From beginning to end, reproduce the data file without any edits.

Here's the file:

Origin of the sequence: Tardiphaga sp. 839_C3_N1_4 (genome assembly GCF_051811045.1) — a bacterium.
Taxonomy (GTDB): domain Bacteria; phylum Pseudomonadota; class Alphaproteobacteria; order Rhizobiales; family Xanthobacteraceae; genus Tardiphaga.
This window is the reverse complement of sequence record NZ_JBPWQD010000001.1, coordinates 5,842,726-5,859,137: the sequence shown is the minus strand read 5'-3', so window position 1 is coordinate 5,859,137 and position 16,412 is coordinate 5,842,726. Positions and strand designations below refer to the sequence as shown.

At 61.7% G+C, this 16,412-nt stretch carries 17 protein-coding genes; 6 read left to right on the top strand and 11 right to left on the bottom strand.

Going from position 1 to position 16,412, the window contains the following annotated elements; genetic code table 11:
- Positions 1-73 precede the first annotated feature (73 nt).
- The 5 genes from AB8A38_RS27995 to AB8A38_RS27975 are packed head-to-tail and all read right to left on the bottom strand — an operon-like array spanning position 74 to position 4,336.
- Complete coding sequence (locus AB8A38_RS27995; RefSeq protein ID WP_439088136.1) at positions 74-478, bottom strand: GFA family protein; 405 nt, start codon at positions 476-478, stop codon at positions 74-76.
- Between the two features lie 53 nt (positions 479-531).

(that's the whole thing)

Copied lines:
Origin of the sequence: Tardiphaga sp. 839_C3_N1_4 (genome assembly GCF_051811045.1) — a bacterium.
Taxonomy (GTDB): domain Bacteria; phylum Pseudomonadota; class Alphaproteobacteria; order Rhizobiales; family Xanthobacteraceae; genus Tardiphaga.
This window is the reverse complement of sequence record NZ_JBPWQD010000001.1, coordinates 5,842,726-5,859,137: the sequence shown is the minus strand read 5'-3', so window position 1 is coordinate 5,859,137 and position 16,412 is coordinate 5,842,726. Positions and strand designations below refer to the sequence as shown.

At 61.7% G+C, this 16,412-nt stretch carries 17 protein-coding genes; 6 read left to right on the top strand and 11 right to left on the bottom strand.

Going from position 1 to position 16,412, the window contains the following annotated elements; genetic code table 11:
- Positions 1-73 precede the first annotated feature (73 nt).
- The 5 genes from AB8A38_RS27995 to AB8A38_RS27975 are packed head-to-tail and all read right to left on the bottom strand — an operon-like array spanning position 74 to position 4,336.
- Complete coding sequence (locus AB8A38_RS27995; RefSeq protein ID WP_439088136.1) at positions 74-478, bottom strand: GFA family protein; 405 nt, start codon at positions 476-478, stop codon at positions 74-76.
- Between the two features lie 53 nt (positions 479-531).